A story's setting is often considered as another character, but settings are much more than that. Settings can enhance the mood, complement the theme, add an element of surprise, or create tension right before a thrilling moment. Let's take a look at a couple of settings that do just that
Cissy's short story, "Mayhem on the Mountain" is a great example of how a "fish-out-of-water" element can draw in readers. She's presented a cadre of zany ranch characters: the groundskeeper, Leonard, who believes he's a warlock; the dishwasher, Lester, who's suffering from PTS; and Indian, who uses his lodge for more than detoxing his sweat glands. But what you don't expect is a group of teenage ninjas on a test mission to prove their mettle so they can move on to bigger and better things. The following paragraph ties it all together: a full moon, figures dressed in black pursued by cowboys, and ninja stars whizzing through the air:
My eyes quickly adjusted to the moon-filled night and we began to distinguish the varied figures darting through the woods. Figures dressed in black were running madly toward the entrance of the ranch with eight cowboys chasing after them. Something swooshed past my head and clanged against the metal side of the trailer. I looked down and picked up the shiny object. A cold shiver shot up my neck when I realized I'd narrowly missed having my ear sliced off. The object was a silver martial-arts star.
The appearance of teenage ninjas who've been duped by their mentor is unexpected and adds an element of humor. Other fish-out-of-water settings are found in Carl Hiaasen's novels. You don't expect to find an ex-governor of Florida living in an old car in the Everglades. How about alien E.T. living with a suburban Earth family and trick-or-treating with his new friends on Halloween?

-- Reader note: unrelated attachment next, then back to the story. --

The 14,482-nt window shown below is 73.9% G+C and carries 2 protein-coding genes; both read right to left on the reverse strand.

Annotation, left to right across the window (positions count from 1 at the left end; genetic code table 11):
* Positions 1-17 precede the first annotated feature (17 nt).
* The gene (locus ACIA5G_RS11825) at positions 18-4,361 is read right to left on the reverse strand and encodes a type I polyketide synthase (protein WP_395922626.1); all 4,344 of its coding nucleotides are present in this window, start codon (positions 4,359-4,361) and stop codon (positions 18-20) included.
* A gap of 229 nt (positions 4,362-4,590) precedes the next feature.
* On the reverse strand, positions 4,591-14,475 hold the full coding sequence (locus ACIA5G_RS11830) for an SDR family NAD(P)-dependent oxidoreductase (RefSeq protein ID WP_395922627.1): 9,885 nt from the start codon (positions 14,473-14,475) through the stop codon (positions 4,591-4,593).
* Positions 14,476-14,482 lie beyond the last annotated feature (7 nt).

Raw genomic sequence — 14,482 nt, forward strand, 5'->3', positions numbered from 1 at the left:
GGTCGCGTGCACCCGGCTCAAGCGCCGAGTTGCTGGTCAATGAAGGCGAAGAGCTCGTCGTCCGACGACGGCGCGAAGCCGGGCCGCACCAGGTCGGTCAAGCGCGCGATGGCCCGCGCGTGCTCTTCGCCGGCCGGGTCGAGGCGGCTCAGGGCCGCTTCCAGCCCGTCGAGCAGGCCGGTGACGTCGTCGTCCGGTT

Take a look at another scene in which the setting enhances the mood of more danger to come. In my book, Murder at the Galvez, Sydney has just stumbled upon a dead body. She flees a place that's always offered her serenity, Galveston's Pleasure Pier, which juts into the Gulf of Mexico. As she nears the end of the pier, fog rolls in dragging with it a sense of doom and desperation.
The stench of dead bait from Fallow's bait shop still lingered in my nasal passages. I walked out onto the pier, inhaled the salt air, and listened to the gulls and the sound of my heels tapping on the wooden planks, hoping my racing heart would not explode from my chest.
Except for a few fishermen, the place was uncomfortably quiet. The fog had become heavy, wrapping me in a blanket of light mist. I could no longer see the end of the pier, and all of a sudden, I felt too vulnerable for my own good. Even the seagulls had stopped calling, or maybe they'd left to find a better stretch of beach.
Sydney realizes she's put herself in a vulnerable situation which gives the killer the perfect opportunity to make Sydney his next victim. The Pleasure Pier makes a perfect setting: there is no exit, and the fog obscures vision and stifles sound. There's no place for Sydney to go and no place to hide. She's become a sitting for duck for the killer.
In his Writing the Breakout Novel Workbook, literary agent and author Donald Maass advises to "Take them [characters] anywhere and show us how they fell about the place, or how the places make them feel, and you will reveal to us volumes about their inner frozenness, or growth."
Think of a powerful setting as icing on the cake.